sell off the assets in their portfolio one by one and thrift by thrift. They turned to the
private sector, contracting with real estate and financial professionals to securitize
some of the assets. By the time the RTC concluded its work, it had securitized  bil-
lion in residential mortgages. The RTC in effect helped expand the securitization of
mortgages ineligible for GSE guarantees. In the early s, as investors became
                        F I N A N C I A L C R I S I S I N Q U I RY C O M M I S S I O N R E P O R T

Subprime Mortgage Originations
In 2006, $600 billion of subprime loans were originated, most of which were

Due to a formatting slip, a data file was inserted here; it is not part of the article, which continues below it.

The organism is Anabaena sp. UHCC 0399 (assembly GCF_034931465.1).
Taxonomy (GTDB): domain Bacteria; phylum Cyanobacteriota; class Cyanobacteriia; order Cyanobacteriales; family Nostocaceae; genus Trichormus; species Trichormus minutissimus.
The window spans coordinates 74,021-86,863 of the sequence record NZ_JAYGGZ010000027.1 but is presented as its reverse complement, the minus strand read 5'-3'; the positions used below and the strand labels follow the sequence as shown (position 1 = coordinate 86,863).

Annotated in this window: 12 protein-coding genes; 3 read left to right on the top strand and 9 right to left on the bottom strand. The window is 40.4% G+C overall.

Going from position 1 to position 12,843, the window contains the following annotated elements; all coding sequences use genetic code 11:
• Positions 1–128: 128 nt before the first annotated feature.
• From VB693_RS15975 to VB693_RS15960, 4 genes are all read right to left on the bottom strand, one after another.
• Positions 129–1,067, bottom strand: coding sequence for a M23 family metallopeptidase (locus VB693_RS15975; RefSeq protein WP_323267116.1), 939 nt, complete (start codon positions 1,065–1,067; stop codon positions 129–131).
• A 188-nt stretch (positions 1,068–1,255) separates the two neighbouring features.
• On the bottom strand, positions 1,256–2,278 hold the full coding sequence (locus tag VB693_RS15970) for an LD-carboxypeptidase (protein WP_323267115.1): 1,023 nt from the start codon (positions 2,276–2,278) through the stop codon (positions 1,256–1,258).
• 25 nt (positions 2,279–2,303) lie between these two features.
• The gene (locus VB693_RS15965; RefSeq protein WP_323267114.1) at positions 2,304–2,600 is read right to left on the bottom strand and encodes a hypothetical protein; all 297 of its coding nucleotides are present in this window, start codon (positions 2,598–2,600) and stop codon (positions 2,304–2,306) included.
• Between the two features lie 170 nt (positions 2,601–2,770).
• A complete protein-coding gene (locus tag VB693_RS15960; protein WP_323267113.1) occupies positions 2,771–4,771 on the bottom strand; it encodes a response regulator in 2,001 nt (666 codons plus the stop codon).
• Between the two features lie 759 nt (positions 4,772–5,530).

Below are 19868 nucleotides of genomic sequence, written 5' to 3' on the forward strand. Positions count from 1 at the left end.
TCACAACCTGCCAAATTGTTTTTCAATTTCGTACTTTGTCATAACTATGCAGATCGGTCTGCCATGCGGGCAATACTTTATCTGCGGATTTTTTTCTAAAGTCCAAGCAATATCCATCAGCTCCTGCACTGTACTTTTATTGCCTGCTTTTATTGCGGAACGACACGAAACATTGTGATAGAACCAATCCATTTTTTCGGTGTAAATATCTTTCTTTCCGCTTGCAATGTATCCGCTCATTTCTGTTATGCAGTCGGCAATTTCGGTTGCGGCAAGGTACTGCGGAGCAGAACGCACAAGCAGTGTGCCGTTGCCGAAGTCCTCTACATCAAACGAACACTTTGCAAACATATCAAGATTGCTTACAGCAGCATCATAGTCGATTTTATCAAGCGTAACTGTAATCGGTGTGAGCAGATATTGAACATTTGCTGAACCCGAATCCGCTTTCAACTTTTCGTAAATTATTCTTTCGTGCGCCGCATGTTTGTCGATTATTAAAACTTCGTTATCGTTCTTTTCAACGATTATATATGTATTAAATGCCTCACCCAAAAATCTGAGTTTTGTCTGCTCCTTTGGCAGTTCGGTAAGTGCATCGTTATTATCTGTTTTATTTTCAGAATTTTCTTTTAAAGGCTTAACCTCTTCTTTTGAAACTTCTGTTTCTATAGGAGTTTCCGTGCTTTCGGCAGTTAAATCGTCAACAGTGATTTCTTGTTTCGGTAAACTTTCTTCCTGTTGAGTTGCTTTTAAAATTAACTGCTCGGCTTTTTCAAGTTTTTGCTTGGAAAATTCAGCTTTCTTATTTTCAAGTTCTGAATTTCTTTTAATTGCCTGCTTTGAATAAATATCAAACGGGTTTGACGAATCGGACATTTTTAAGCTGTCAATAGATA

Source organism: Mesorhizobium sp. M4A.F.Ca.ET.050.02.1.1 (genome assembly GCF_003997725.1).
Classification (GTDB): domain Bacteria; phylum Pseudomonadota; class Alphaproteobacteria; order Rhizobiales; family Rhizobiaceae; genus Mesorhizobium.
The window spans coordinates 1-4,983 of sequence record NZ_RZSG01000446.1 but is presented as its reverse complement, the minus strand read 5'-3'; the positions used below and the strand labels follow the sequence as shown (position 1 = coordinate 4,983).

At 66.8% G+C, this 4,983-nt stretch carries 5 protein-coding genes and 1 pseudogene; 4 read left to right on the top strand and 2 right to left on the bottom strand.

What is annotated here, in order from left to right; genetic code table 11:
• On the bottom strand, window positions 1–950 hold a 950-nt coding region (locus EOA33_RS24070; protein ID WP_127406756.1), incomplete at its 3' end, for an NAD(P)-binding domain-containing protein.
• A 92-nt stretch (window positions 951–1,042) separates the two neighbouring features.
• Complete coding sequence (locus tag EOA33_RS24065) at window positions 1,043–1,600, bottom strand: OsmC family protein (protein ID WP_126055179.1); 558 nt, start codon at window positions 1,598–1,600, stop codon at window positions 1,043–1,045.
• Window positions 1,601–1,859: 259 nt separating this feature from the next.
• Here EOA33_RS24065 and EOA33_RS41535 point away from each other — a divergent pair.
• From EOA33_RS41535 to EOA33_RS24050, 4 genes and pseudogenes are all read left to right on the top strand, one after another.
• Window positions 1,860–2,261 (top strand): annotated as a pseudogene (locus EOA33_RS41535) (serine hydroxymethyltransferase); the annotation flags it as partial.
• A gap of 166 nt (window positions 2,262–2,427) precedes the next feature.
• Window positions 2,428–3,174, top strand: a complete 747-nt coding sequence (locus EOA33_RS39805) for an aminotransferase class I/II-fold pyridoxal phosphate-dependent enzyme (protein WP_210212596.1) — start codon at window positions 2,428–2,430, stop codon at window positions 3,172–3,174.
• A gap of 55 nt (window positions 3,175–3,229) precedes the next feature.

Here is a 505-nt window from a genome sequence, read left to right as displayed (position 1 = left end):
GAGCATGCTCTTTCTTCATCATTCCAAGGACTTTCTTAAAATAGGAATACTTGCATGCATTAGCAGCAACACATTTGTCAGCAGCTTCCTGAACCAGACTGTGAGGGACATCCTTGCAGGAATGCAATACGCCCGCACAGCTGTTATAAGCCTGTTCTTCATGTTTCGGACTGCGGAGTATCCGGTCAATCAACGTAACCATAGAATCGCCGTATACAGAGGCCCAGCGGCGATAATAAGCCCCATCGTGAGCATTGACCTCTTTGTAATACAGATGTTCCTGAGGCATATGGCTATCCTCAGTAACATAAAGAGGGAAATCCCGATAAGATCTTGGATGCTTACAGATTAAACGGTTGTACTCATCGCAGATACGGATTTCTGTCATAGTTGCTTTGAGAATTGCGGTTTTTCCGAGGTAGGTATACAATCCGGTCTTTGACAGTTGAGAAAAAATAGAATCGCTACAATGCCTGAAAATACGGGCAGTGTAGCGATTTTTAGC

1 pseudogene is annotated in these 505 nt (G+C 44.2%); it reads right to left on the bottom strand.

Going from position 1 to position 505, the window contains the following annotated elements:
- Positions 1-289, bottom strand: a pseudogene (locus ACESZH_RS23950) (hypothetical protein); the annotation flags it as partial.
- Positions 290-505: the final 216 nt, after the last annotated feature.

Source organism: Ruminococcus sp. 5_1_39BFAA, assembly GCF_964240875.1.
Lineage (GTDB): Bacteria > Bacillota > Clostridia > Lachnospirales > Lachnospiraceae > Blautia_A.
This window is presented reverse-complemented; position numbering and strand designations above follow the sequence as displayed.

securitized. That year, subprime lending accounted for 23.5% of all mortgage

                          Subprime share of entire                                           22.7%
                          mortgage market
 500                      Non-securitized
                 10.6%                       10.1%
                                  10.4%                7.6%     7.4%
          9.5%            9.8%

          ’96     ’97     ’98      ’99       ’00       ’01       ’02      ’03       ’04       ’05       ’06    ’07      ’08

2007, securities issued exceeded originations.
SOURCE: Inside Mortgage Finance

Figure .

more familiar with the securitization of these assets, mortgage specialists and Wall
Street bankers got in on the action. Securitization and subprime originations grew
hand in hand. As figure . shows, subprime originations increased from  billion
in  to  billion in . The proportion securitized in the late s peaked at